Dispatches from the On Air LA Business Summit
Last week marked the 2023 On Air LA Business Summit: a day of rapid-fire provocations, participatory sessions and new ideas from leading voices across the industry.
We’re excited to share back some of what we learned, but first, we want to extend a special thank you for the support from our partner AdsWizz, an advertising and CMS platform that powers podcasters to scale their content, analyze listenership, reach new audiences and maximize revenue.
And now, a few highlights from the Summit:
What is a podcast?
It's changing. And fast. Today “a podcast is whatever a listener thinks it is” says Paul Riismandel, Chiefs Insights Officer at Signal Hill Insights, (who, sidebar, says he’s “swimming” in YouTube data they’ll be releasing soon) and “audiences are becoming more and more platform agnostic.” We heard the same message from Mack Sovereign, EVP of Content and Strategy at Wave Sports + Entertainment. In conversation with Bloomberg News’ Ashley Carman, Mack described building Wave (home to the New Heights with Jason and Travis Kelce podcast) into a next generation media company that is all about finding and acquiring creators with audiences to build their roster. Wave simply calls their shows ‘digital series,’ which maps with the evolving perception of ‘podcasts’ as something that goes beyond the traditional listening experience. Adding to the conversation, Steve McLendon, Product Lead at Google shared that “it’s a mistake for us to think of it as audio versus video.” Adding, “what people do on YouTube, you can actually describe as listening… Sometimes you're cooking, or doing laundry… People for the last 50 years have had TVs on doing the same thing.”
Footnote: Mack also dropped that Wave has a social lead attached to every show at Wave Sports. How many podcast networks do this? Asking for a friend.
ISO The Next 100 Million
There are two billion active daily users watching videos on YouTube every. Single. Day. Yet, there are only 500 million active podcast listeners. What has to change? With lines starting to blur between media formats and the definition of a podcast hanging in the balance, the challenge was raised for the audience to think about how they can drive new listeners by using all the formats in their arsenal… And cultivate listener growth outside the US. Christabel Nsiah-Buadi at Spotify chimed in that “part of that billion is going listeners from Africa and the diaspora.”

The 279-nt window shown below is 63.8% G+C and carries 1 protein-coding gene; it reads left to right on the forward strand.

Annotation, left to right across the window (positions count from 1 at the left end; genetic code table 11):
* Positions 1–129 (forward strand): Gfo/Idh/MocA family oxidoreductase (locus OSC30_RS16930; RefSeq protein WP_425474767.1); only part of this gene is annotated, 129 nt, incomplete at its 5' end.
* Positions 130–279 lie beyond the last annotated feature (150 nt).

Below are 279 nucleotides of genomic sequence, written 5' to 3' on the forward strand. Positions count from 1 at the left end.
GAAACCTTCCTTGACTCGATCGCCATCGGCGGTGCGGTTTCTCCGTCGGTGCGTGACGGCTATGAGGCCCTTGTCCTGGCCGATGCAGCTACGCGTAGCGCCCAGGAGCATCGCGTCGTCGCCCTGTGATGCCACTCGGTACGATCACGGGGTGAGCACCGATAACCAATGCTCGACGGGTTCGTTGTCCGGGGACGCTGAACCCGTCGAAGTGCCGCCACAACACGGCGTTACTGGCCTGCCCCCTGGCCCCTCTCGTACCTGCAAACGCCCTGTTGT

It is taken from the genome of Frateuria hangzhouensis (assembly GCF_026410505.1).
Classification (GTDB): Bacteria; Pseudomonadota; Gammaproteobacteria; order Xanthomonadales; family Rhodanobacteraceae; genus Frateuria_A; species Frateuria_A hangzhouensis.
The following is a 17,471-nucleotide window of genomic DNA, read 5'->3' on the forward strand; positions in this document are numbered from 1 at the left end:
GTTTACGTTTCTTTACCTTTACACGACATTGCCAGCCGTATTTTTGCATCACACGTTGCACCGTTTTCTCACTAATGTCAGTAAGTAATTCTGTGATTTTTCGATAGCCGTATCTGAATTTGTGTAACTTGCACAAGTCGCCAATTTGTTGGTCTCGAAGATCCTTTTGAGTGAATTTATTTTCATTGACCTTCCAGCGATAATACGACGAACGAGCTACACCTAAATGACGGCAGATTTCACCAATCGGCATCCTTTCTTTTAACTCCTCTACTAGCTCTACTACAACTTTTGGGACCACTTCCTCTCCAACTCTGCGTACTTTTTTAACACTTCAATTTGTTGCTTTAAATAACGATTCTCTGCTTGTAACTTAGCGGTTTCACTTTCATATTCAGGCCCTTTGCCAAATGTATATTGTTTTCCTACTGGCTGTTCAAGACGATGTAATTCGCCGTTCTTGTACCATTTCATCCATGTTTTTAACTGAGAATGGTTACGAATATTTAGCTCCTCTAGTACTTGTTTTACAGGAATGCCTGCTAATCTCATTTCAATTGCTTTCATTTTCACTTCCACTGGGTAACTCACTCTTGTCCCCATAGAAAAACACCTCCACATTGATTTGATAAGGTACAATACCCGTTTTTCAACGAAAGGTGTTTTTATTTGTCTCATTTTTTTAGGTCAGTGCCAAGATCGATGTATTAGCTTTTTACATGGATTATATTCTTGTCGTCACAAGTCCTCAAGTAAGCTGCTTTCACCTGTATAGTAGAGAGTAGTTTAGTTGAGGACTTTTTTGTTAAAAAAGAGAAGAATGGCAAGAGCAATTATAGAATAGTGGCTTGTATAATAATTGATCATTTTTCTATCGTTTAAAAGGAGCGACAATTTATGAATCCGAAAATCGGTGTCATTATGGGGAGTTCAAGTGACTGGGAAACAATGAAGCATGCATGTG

AI Translation… powerful, but imperfect
Just recently, Spotify launched a program that allows for AI-powered translation of podcasts into different languages. Business Summit attendees reported listening to Armchair Expert in Spanish as translated by AI and shared back their takes. In short, the tech is promising and hearing the podcast in Dax’s voice according to Adonde Media’s Martina Castro functionally worked, but language contains a lot of nuance and frequently the translation itself missed the mark. “You have to localize to the audience. Is it Mexican Spanish being spoken or Spanish from Spain? There's got to be a human touch there that right now is missing.”
A leading publisher described her hesitation around using AI tools and looking to her team before ultimately choosing to leverage AI to impersonate Elon Musk himself. If nothing else, she encouraged the room to recognize now as a moment for standard setting across the industry; to think critically about where the line around ‘appropriate’ use of untested tools should be drawn.
It’s time to recenter artistry
A recurring theme throughout the day was a call to support new, original storytellers, rather than invest in derivatives of tried and true (and overdone) storytelling formulas. Attendees were asked to do the hard work of listening — a lot. Listen with empathy, scour for new ideas and identify storytellers with something unique to say.
Stephen Perlstein of Viral Nation recounted the early days of My Favorite Murder, saying “there was a period where everybody was like, ‘let's do a female murder podcast!’ And I think that was the wrong insight. At the moment, what was actually happening was that women with that interest were underserved, and now they are very well served.” KCRW President Jennifer Ferro underscored this idea, sharing that “in a world of abundance and convenience, it’s our job to create something that people feel they need.”
With so much being made of a reset in the podcast industry, the tone at the summit was one of optimism.
New talent discoveries, new tools to fuel growth in listenership, dissolving walls between media formats and new collaborations within the industry. As KCRW’s Jennifer Ferro put it, “I look at the future, which looks challenging, and it excites me because constraint begets creativity.”
In short, ‘podcasting’ whatever that means, is as relevant as ever.